You're in the US so this is completely dependent on company policy.
As a general rule, most larger companies do annual reviews and tie any raises to that annual appraisal process. Smaller companies are more likely to not have a formal review process and dole out raises and reviews in a more ad hoc fashion. You may, however, be working for a large company that doesn't have a formal review process or a small company that does. Your company may do annual reviews but adjust compensation separately.
Most companies will have a handbook of some sort that you were given on your first day that spells out how and when reviews happen. If you weren't given such a thing (and no handbook exists online for your company), the best option is generally to talk with your supervisor about the company's approach to reviews of performance and compensation.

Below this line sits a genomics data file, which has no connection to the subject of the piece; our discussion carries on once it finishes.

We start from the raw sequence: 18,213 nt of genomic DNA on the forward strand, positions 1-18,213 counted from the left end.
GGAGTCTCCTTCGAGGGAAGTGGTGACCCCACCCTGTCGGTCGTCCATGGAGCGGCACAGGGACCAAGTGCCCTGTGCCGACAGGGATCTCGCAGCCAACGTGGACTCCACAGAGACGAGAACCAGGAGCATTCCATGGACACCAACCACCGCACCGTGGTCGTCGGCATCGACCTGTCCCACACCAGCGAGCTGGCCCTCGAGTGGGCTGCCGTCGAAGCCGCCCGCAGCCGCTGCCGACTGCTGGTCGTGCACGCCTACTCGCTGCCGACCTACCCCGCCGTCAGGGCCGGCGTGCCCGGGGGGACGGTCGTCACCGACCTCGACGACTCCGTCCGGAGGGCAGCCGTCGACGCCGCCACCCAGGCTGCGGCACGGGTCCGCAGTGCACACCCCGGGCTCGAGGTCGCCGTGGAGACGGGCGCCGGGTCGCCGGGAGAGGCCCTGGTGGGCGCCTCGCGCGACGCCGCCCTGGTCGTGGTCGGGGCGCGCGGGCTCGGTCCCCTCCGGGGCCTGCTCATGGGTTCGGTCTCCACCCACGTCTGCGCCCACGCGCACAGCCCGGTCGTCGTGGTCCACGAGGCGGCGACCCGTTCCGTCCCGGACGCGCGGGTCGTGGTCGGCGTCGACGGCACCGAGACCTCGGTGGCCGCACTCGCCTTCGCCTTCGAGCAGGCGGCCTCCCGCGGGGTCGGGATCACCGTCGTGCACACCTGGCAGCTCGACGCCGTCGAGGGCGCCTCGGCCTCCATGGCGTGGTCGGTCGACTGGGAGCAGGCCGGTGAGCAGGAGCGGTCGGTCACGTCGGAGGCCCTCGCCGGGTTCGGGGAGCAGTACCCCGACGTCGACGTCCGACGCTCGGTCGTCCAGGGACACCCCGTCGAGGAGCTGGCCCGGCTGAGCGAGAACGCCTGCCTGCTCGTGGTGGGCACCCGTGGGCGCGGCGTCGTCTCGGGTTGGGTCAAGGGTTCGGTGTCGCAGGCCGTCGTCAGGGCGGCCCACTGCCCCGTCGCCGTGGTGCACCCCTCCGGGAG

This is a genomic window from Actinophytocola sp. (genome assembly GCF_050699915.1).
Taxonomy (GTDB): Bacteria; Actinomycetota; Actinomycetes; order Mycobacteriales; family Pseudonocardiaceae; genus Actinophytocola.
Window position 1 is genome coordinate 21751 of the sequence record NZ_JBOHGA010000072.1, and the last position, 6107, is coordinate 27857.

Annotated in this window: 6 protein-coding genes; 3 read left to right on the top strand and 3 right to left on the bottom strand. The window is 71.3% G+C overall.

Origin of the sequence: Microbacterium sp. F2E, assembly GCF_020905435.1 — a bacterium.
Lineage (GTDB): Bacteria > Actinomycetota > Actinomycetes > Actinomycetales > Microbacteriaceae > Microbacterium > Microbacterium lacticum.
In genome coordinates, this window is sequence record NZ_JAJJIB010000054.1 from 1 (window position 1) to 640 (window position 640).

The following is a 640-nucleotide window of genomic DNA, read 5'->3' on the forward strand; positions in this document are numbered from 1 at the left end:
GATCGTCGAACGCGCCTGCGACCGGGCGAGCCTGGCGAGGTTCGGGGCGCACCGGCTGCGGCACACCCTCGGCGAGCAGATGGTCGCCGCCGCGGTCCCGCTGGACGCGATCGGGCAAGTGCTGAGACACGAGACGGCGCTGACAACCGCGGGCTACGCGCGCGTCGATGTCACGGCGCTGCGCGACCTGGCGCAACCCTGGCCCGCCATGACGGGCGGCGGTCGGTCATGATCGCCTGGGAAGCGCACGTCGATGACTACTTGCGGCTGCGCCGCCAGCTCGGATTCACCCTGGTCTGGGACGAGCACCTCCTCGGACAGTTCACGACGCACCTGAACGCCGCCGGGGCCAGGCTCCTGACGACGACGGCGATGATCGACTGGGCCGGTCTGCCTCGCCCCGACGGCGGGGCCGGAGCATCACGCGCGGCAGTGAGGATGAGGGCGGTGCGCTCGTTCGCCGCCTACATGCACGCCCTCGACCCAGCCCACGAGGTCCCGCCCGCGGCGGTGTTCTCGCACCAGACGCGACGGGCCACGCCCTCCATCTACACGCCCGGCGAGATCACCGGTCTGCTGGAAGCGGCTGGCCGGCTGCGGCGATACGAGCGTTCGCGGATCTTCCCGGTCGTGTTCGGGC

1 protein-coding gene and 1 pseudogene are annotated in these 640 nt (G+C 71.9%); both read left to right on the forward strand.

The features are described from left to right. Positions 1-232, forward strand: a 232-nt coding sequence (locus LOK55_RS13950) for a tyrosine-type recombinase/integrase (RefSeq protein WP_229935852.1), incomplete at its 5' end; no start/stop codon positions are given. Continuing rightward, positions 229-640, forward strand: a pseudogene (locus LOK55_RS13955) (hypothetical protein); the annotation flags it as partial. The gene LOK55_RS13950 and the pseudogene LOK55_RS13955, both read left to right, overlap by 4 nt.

Unless something was said about starting you off at a low salary the company said would be adjusted after a probationary period or your duties have expanded significantly from the time you were hired, it seems a bit odd to be concerned about your compensation after just 7 months in what I'm guessing is your first job out of school. For most developer positions, it takes a couple of months to get the new developer up to speed on the existing code base and the company's processes and to get the new developer through the first few easy projects before you start to assign them meatier tasks. At the 6 or 7 month mark, you're generally starting to hit your stride and deliver the value the company anticipated when they made their offer. That's not to say that you shouldn't ask for a raise if you deserve one after your initial 7 months, just to caution you that you'll likely need a particularly compelling argument.